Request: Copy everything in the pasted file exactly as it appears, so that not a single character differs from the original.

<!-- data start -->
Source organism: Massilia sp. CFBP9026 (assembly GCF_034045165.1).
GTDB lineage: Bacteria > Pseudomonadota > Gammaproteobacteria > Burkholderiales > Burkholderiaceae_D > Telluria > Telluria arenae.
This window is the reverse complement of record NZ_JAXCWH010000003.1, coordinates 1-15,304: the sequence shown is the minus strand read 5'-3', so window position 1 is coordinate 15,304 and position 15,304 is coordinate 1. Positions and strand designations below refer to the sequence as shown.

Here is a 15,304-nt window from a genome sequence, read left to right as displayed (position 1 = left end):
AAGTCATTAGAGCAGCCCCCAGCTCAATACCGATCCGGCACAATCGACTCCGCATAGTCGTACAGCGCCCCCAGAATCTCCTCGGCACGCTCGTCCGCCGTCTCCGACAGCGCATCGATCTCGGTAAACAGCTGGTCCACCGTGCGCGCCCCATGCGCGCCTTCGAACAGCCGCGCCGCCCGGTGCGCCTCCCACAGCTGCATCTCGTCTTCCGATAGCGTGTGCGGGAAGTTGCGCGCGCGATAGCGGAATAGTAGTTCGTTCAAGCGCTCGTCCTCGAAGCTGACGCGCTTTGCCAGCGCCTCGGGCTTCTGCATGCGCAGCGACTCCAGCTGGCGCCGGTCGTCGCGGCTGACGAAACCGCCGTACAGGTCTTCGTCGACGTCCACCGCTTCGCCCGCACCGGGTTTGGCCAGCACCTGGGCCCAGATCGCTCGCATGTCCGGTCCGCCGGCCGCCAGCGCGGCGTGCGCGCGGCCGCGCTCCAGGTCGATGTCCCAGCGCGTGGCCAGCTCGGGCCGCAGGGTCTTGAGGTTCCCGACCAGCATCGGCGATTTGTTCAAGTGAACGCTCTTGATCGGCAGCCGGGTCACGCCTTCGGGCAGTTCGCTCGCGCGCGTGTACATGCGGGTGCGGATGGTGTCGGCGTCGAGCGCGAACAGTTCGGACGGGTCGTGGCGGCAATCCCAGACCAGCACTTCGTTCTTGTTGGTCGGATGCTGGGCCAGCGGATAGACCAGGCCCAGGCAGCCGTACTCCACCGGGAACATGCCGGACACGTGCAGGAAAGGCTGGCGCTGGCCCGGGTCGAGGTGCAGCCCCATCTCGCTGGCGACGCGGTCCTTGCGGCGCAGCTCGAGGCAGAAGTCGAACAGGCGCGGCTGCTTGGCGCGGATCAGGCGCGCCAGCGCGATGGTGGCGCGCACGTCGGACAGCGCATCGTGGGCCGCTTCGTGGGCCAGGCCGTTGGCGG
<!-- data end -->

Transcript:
Source organism: Massilia sp. CFBP9026 (assembly GCF_034045165.1).
GTDB lineage: Bacteria > Pseudomonadota > Gammaproteobacteria > Burkholderiales > Burkholderiaceae_D > Telluria > Telluria arenae.
This window is the reverse complement of record NZ_JAXCWH010000003.1, coordinates 1-15,304: the sequence shown is the minus strand read 5'-3', so window position 1 is coordinate 15,304 and position 15,304 is coordinate 1. Positions and strand designations below refer to the sequence as shown.

Here is a 15,304-nt window from a genome sequence, read left to right as displayed (position 1 = left end):
AAGTCATTAGAGCAGCCCCCAGCTCAATACCGATCCGGCACAATCGACTCCGCATAGTCGTACAGCGCCCCCAGAATCTCCTCGGCACGCTCGTCCGCCGTCTCCGACAGCGCATCGATCTCGGTAAACAGCTGGTCCACCGTGCGCGCCCCATGCGCGCCTTCGAACAGCCGCGCCGCCCGGTGCGCCTCCCACAGCTGCATCTCGTCTTCCGATAGCGTGTGCGGGAAGTTGCGCGCGCGATAGCGGAATAGTAGTTCGTTCAAGCGCTCGTCCTCGAAGCTGACGCGCTTTGCCAGCGCCTCGGGCTTCTGCATGCGCAGCGACTCCAGCTGGCGCCGGTCGTCGCGGCTGACGAAACCGCCGTACAGGTCTTCGTCGACGTCCACCGCTTCGCCCGCACCGGGTTTGGCCAGCACCTGGGCCCAGATCGCTCGCATGTCCGGTCCGCCGGCCGCCAGCGCGGCGTGCGCGCGGCCGCGCTCCAGGTCGATGTCCCAGCGCGTGGCCAGCTCGGGCCGCAGGGTCTTGAGGTTCCCGACCAGCATCGGCGATTTGTTCAAGTGAACGCTCTTGATCGGCAGCCGGGTCACGCCTTCGGGCAGTTCGCTCGCGCGCGTGTACATGCGGGTGCGGATGGTGTCGGCGTCGAGCGCGAACAGTTCGGACGGGTCGTGGCGGCAATCCCAGACCAGCACTTCGTTCTTGTTGGTCGGATGCTGGGCCAGCGGATAGACCAGGCCCAGGCAGCCGTACTCCACCGGGAACATGCCGGACACGTGCAGGAAAGGCTGGCGCTGGCCCGGGTCGAGGTGCAGCCCCATCTCGCTGGCGACGCGGTCCTTGCGGCGCAGCTCGAGGCAGAAGTCGAACAGGCGCGGCTGCTTGGCGCGGATCAGGCGCGCCAGCGCGATGGTGGCGCGCACGTCGGACAGCGCATCGTGGGCCGCTTCGTGGGCCAGGCCGTTGGCGG